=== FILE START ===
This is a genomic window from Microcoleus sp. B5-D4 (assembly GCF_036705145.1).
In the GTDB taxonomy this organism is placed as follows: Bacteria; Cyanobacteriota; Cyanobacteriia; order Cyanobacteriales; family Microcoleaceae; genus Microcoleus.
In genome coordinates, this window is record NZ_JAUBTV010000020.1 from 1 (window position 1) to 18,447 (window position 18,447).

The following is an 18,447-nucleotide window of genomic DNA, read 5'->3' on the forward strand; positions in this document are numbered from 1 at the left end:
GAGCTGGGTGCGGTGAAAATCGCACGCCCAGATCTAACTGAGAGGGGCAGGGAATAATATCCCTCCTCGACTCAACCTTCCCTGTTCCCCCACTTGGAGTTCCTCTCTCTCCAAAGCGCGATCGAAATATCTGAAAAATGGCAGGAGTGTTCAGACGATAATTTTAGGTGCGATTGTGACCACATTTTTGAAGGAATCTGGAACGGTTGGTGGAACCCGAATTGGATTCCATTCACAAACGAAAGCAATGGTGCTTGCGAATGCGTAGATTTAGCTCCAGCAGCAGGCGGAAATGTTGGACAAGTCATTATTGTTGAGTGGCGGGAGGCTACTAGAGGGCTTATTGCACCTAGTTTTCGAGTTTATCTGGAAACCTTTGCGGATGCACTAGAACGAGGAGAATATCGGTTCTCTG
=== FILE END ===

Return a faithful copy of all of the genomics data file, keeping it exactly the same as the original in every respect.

This is a genomic window from Microcoleus sp. B5-D4 (assembly GCF_036705145.1).
In the GTDB taxonomy this organism is placed as follows: Bacteria; Cyanobacteriota; Cyanobacteriia; order Cyanobacteriales; family Microcoleaceae; genus Microcoleus.
In genome coordinates, this window is record NZ_JAUBTV010000020.1 from 1 (window position 1) to 18,447 (window position 18,447).

The following is an 18,447-nucleotide window of genomic DNA, read 5'->3' on the forward strand; positions in this document are numbered from 1 at the left end:
GAGCTGGGTGCGGTGAAAATCGCACGCCCAGATCTAACTGAGAGGGGCAGGGAATAATATCCCTCCTCGACTCAACCTTCCCTGTTCCCCCACTTGGAGTTCCTCTCTCTCCAAAGCGCGATCGAAATATCTGAAAAATGGCAGGAGTGTTCAGACGATAATTTTAGGTGCGATTGTGACCACATTTTTGAAGGAATCTGGAACGGTTGGTGGAACCCGAATTGGATTCCATTCACAAACGAAAGCAATGGTGCTTGCGAATGCGTAGATTTAGCTCCAGCAGCAGGCGGAAATGTTGGACAAGTCATTATTGTTGAGTGGCGGGAGGCTACTAGAGGGCTTATTGCACCTAGTTTTCGAGTTTATCTGGAAACCTTTGCGGATGCACTAGAACGAGGAGAATATCGGTTCTCTG